Mount Of, Or Monnt Olivet Olives (Aral). Jebel et-Tur), a mountain of Palestine celebrated in Biblical history. It is a few hundred yards E. of Jerusalem, separated from it by the valley of Jehoshaphat, through which flows the brook Kedron. It is a ridge rather than a single hill, having three summits. The centre, a little rounded top on which stands the village of Tur, is 2,643 ft. above the sea and 384 ft. above the valley; and being higher than the most elevated part of Jerusalem, it is before one's eyes from nearly all the streets, and affords the most favorable view of the city. The sides are partly cultivated in terraces, streaked here and there with bare rock, and dotted with the olive trees from which the mountain takes its name. From this central summit, according to a very old tradition, the ascension of Jesus took place; and a church was built here by the empress Helena on the site of one now occupied by the Armenians. The garden of Geth-semane lies on the declivity near the foot of the hill. The central summit is apparently the highest, but, according to the latest and most accurate surveys, the northern exceeds it by about 20 ft. Toward the north the ridge sweeps around to the west and spreads out into the high level tract of the city.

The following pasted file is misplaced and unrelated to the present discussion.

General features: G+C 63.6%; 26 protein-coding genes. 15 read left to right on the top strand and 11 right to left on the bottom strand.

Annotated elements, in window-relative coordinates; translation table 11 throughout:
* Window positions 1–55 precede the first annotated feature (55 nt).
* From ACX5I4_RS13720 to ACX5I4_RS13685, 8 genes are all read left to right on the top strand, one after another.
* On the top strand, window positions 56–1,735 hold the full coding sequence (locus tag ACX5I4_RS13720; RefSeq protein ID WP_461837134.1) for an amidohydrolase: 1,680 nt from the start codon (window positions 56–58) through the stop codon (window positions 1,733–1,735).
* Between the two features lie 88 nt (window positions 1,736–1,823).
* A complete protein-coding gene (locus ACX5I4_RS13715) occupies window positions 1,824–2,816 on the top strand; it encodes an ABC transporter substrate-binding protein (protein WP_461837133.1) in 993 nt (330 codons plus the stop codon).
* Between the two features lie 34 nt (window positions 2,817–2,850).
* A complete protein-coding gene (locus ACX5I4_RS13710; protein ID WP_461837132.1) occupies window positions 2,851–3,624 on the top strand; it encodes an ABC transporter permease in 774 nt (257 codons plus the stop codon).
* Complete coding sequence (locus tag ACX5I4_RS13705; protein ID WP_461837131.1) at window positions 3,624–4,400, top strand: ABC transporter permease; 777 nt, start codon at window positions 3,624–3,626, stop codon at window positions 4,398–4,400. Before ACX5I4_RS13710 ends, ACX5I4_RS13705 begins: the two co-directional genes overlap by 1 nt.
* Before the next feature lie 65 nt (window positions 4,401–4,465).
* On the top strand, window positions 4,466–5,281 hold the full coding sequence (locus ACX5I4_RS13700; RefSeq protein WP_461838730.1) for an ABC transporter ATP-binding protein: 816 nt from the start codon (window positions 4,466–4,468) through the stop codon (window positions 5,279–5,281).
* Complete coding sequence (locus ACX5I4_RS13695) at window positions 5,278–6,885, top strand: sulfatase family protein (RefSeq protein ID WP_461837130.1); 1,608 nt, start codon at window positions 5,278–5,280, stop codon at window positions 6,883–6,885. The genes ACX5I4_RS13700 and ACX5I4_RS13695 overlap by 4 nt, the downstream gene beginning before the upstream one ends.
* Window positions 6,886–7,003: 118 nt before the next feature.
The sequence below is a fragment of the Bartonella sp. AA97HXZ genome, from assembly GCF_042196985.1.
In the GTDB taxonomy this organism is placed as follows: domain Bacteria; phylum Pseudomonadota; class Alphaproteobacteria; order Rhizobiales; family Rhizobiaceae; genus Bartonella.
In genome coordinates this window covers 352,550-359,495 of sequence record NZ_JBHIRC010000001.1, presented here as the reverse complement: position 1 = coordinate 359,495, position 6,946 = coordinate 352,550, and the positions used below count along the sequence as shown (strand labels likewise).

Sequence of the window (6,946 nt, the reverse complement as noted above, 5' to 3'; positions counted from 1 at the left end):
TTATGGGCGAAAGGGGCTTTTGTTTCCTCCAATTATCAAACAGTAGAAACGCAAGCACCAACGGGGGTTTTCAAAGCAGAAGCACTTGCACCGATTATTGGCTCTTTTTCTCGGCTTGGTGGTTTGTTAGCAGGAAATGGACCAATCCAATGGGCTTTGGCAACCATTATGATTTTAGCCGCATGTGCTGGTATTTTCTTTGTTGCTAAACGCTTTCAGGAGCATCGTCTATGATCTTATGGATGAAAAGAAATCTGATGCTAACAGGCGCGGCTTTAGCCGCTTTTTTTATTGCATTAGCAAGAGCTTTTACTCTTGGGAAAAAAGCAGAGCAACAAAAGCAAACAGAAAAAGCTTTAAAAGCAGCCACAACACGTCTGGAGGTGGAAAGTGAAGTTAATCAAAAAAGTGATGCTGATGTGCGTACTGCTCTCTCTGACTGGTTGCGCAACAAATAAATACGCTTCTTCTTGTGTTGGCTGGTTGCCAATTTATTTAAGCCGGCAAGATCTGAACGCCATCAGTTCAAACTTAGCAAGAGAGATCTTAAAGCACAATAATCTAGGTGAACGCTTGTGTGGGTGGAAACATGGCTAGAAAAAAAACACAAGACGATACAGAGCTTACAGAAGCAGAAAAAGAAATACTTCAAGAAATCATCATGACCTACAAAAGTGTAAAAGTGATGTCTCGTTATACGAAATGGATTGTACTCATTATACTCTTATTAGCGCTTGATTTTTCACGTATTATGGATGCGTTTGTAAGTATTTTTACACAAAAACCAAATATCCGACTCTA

On the south it sinks down into a lower ridge over against the "well of Nehemiah," now called by the Franks the "Mount of Offence," in allusion to the idolatrous worship established by Solomon " in the hill that is before Jerusalem." From this summit the Dead sea may be seen. On the east the mount of Olives overlooks the "wilderness of Judah," which stretches over a succession of desolate hills for 10 m., and is then bounded by the valley of the Jordan. The road to Bethany passes over Mt. Olivet. The Saviour used to sit here with his disciples, and retire hither alone to rest and pray. Here he delivered some of his parables, and passed the last night before he was seized and delivered up to Pontius Pilate.
Mount of Olives.